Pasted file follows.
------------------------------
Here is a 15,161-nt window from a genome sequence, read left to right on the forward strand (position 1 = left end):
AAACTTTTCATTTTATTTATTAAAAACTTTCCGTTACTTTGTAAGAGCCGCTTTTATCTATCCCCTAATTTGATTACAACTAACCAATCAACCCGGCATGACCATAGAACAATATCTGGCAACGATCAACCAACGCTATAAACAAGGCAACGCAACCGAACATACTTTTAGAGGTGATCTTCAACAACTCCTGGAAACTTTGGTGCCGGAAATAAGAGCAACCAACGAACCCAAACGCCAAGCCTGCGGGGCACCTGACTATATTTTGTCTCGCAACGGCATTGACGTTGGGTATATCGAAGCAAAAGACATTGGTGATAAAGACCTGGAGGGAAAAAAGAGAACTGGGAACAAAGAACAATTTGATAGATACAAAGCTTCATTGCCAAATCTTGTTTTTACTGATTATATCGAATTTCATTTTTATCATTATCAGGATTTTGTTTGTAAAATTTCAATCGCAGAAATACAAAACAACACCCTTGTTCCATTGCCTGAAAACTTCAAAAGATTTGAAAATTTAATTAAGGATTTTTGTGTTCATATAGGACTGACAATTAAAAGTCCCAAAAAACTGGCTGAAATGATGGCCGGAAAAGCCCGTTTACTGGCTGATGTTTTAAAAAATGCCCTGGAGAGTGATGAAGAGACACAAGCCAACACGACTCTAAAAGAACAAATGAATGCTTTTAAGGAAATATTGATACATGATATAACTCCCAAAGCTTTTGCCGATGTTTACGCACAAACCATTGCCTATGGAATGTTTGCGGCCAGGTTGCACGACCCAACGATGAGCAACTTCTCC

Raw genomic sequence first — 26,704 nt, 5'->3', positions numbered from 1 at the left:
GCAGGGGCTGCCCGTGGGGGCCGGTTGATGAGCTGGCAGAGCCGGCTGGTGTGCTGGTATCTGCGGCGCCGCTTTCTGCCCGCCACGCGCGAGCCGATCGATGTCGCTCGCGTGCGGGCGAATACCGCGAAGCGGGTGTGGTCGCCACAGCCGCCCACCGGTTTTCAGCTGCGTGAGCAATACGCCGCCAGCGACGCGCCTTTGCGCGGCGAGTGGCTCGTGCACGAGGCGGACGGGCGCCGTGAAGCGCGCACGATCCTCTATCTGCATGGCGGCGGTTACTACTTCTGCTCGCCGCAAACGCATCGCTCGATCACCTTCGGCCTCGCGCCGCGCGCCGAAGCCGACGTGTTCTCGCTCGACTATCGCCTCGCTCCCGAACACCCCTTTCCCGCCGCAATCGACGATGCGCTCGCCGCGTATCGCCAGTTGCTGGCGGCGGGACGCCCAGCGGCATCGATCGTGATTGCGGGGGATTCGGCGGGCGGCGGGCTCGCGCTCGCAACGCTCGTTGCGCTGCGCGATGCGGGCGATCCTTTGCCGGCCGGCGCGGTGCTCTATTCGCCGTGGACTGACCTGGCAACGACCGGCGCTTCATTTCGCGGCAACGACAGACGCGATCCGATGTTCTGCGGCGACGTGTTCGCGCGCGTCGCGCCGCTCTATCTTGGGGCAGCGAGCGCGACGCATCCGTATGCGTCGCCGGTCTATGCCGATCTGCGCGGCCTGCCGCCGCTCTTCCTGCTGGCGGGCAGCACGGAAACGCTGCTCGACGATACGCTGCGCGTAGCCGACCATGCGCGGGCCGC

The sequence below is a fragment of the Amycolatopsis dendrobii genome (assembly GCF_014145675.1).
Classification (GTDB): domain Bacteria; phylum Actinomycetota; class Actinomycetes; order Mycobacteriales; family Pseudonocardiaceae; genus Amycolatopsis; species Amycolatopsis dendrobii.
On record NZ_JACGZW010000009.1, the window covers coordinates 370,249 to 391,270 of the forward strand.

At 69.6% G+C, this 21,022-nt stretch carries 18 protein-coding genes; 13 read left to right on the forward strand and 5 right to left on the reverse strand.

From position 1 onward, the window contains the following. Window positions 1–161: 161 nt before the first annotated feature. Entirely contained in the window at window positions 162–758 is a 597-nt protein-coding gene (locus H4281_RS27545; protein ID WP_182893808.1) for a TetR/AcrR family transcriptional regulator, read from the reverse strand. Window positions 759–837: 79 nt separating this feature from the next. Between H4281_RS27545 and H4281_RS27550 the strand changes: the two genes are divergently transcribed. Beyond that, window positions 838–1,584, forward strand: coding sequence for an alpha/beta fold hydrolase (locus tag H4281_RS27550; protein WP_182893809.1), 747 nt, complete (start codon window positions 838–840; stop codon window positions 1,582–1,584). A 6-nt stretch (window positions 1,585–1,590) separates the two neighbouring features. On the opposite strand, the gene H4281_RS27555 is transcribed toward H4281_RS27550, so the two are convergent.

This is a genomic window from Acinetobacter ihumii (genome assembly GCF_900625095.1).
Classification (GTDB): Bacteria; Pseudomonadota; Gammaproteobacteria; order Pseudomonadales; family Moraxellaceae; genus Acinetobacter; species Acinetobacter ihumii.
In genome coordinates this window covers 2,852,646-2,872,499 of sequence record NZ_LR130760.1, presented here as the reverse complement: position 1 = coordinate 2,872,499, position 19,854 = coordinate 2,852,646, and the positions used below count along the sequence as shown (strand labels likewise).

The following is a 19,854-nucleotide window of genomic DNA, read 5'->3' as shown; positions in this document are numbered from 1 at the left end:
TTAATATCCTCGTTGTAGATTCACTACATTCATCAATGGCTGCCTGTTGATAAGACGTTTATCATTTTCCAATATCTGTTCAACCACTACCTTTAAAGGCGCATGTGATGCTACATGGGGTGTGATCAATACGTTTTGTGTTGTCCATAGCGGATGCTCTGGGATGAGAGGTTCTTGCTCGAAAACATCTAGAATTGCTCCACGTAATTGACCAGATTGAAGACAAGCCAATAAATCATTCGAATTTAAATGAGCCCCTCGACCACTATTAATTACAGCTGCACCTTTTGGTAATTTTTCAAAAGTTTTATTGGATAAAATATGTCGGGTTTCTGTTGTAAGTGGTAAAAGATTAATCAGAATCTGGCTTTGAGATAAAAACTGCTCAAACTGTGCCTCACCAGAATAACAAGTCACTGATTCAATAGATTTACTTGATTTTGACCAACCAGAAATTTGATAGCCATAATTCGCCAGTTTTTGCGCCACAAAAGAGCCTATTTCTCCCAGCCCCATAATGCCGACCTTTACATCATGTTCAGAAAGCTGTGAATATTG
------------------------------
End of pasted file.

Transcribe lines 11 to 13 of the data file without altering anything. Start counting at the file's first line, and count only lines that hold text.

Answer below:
Classification (GTDB): Bacteria; Pseudomonadota; Gammaproteobacteria; order Pseudomonadales; family Moraxellaceae; genus Acinetobacter; species Acinetobacter ihumii.
In genome coordinates this window covers 2,852,646-2,872,499 of sequence record NZ_LR130760.1, presented here as the reverse complement: position 1 = coordinate 2,872,499, position 19,854 = coordinate 2,852,646, and the positions used below count along the sequence as shown (strand labels likewise).

The following is a 19,854-nucleotide window of genomic DNA, read 5'->3' as shown; positions in this document are numbered from 1 at the left end: